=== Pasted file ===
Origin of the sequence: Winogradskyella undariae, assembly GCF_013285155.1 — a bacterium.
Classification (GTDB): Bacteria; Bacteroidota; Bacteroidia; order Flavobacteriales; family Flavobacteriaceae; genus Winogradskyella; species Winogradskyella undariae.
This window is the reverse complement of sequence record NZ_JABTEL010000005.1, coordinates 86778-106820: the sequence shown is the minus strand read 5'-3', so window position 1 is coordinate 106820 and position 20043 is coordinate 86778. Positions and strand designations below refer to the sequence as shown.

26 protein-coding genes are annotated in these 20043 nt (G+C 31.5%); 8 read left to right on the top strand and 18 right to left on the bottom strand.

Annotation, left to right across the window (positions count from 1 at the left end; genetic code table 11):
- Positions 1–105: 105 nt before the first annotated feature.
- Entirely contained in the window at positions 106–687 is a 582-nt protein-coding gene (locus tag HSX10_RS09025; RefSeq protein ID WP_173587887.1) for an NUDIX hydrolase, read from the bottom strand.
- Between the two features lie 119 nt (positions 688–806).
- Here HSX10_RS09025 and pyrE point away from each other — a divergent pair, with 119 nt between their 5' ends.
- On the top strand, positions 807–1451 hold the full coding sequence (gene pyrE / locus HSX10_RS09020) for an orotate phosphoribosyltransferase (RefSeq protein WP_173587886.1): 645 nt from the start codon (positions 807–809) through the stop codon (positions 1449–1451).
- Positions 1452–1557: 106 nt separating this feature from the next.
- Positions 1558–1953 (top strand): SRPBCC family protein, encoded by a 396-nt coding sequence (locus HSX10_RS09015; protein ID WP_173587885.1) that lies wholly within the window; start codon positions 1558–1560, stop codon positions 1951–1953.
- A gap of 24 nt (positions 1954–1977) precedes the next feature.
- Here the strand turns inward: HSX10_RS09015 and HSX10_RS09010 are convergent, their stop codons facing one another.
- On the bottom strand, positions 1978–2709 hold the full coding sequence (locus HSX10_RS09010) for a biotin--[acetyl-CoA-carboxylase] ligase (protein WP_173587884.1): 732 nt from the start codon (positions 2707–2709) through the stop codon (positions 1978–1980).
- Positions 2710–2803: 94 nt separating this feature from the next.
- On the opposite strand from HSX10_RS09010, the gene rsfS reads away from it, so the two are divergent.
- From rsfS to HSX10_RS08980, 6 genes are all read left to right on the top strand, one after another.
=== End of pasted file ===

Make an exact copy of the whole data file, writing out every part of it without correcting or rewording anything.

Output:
Origin of the sequence: Winogradskyella undariae, assembly GCF_013285155.1 — a bacterium.
Classification (GTDB): Bacteria; Bacteroidota; Bacteroidia; order Flavobacteriales; family Flavobacteriaceae; genus Winogradskyella; species Winogradskyella undariae.
This window is the reverse complement of sequence record NZ_JABTEL010000005.1, coordinates 86778-106820: the sequence shown is the minus strand read 5'-3', so window position 1 is coordinate 106820 and position 20043 is coordinate 86778. Positions and strand designations below refer to the sequence as shown.

26 protein-coding genes are annotated in these 20043 nt (G+C 31.5%); 8 read left to right on the top strand and 18 right to left on the bottom strand.

Annotation, left to right across the window (positions count from 1 at the left end; genetic code table 11):
- Positions 1–105: 105 nt before the first annotated feature.
- Entirely contained in the window at positions 106–687 is a 582-nt protein-coding gene (locus tag HSX10_RS09025; RefSeq protein ID WP_173587887.1) for an NUDIX hydrolase, read from the bottom strand.
- Between the two features lie 119 nt (positions 688–806).
- Here HSX10_RS09025 and pyrE point away from each other — a divergent pair, with 119 nt between their 5' ends.
- On the top strand, positions 807–1451 hold the full coding sequence (gene pyrE / locus HSX10_RS09020) for an orotate phosphoribosyltransferase (RefSeq protein WP_173587886.1): 645 nt from the start codon (positions 807–809) through the stop codon (positions 1449–1451).
- Positions 1452–1557: 106 nt separating this feature from the next.
- Positions 1558–1953 (top strand): SRPBCC family protein, encoded by a 396-nt coding sequence (locus HSX10_RS09015; protein ID WP_173587885.1) that lies wholly within the window; start codon positions 1558–1560, stop codon positions 1951–1953.
- A gap of 24 nt (positions 1954–1977) precedes the next feature.
- Here the strand turns inward: HSX10_RS09015 and HSX10_RS09010 are convergent, their stop codons facing one another.
- On the bottom strand, positions 1978–2709 hold the full coding sequence (locus HSX10_RS09010) for a biotin--[acetyl-CoA-carboxylase] ligase (protein WP_173587884.1): 732 nt from the start codon (positions 2707–2709) through the stop codon (positions 1978–1980).
- Positions 2710–2803: 94 nt separating this feature from the next.
- On the opposite strand from HSX10_RS09010, the gene rsfS reads away from it, so the two are divergent.
- From rsfS to HSX10_RS08980, 6 genes are all read left to right on the top strand, one after another.